The authors describe the demographics, clinical presentation, investigation, treatment, and outcomes of pediatric patients with Guillain-Barré syndrome. They identified 35 pediatric patients with Guillain-Barré syndrome presenting to a tertiary academic center over a 20-year period. The most common presenting symptoms were paresthesias (54%), weakness (49%), and myalgias (49%). Sensation was affected in 54% of patients, and hyporeflexia or areflexia was present in 94% of patients. Cranial nerve dysfunction (46%) and autonomic involvement (eg, changes in blood pressure, pulse, bowel/bladder control, or priapism; 46%) were also common. Autonomic dysfunction, cranial nerve involvement, and albuminocytological dissociation were significantly associated with a decreased time to nadir, the point when symptoms peaked (P =.015,.007, and.005, respectively). Although not statistically significant, treatment with plasmapheresis had a better success rate than intravenous immunoglobulin. The authors' results will help to further delineate the clinical picture of Guillain-Barré syndrome in children and refine treatment strategies.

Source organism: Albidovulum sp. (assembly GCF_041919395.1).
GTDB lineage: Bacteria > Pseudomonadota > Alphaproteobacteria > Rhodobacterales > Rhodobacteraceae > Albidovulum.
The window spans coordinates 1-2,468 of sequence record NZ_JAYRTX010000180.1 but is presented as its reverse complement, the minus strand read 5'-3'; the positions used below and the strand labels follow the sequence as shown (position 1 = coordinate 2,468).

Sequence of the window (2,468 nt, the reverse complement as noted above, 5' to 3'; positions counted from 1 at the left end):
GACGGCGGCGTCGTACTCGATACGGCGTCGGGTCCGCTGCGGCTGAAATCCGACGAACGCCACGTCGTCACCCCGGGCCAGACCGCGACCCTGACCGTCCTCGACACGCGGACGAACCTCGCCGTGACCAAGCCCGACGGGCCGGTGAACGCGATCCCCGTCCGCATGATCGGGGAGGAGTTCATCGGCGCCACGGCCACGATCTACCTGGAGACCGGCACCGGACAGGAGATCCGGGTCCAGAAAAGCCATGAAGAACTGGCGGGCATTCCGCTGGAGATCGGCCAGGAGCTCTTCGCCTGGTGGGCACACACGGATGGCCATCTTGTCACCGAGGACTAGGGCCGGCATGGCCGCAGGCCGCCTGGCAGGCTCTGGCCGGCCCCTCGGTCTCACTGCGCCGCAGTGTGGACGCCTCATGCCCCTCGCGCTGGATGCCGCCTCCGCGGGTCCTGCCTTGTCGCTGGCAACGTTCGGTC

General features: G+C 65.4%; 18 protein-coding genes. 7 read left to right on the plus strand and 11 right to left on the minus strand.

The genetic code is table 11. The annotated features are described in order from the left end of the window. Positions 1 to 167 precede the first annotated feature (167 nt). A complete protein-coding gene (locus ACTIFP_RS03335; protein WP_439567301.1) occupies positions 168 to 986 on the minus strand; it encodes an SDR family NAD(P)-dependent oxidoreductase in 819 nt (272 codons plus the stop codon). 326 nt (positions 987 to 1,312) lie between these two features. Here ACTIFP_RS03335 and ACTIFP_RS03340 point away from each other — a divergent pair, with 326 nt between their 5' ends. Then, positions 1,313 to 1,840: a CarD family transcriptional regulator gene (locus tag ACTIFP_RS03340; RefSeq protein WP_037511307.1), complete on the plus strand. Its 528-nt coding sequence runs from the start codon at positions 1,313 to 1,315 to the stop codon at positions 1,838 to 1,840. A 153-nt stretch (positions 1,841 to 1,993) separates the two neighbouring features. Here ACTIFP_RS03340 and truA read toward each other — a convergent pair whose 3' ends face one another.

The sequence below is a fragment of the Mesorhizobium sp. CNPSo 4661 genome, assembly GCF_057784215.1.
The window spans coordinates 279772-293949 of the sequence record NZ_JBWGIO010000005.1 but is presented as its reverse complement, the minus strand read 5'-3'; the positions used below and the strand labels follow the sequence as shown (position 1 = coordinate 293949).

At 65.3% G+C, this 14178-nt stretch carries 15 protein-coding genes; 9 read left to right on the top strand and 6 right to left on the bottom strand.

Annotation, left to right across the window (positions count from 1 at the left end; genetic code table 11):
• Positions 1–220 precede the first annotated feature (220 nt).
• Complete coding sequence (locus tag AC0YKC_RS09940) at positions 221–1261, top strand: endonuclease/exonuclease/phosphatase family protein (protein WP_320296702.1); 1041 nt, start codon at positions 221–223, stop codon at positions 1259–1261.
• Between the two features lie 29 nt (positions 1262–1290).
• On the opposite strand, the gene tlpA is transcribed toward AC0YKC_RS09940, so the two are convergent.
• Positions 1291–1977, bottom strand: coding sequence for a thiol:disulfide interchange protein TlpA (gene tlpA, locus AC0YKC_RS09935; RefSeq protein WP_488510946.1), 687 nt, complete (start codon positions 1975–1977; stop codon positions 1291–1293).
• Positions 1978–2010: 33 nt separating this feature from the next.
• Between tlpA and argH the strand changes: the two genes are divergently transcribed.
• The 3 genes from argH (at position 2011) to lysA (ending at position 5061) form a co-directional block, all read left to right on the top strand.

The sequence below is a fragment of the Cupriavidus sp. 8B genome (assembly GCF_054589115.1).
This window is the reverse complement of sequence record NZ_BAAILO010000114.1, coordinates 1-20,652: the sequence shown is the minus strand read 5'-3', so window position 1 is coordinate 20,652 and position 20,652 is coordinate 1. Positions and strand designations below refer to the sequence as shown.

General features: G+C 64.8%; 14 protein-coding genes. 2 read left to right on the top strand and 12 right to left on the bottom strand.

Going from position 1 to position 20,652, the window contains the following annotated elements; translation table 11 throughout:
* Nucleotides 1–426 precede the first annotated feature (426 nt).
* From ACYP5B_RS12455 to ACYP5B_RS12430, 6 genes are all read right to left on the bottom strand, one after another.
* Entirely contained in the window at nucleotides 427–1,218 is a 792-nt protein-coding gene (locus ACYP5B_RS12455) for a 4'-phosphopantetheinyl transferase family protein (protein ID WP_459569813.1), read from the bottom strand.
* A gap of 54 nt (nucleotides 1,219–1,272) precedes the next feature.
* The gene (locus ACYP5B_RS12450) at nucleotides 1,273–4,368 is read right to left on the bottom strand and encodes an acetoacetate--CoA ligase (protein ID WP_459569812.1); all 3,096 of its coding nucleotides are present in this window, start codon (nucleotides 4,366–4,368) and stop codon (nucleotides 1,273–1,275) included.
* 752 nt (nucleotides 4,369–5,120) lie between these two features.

- Guillain-Barré syndrome
- demyelinating disease
ASJC Scopus subject areas
- Pediatrics, Perinatology, and Child Health
- Clinical Neurology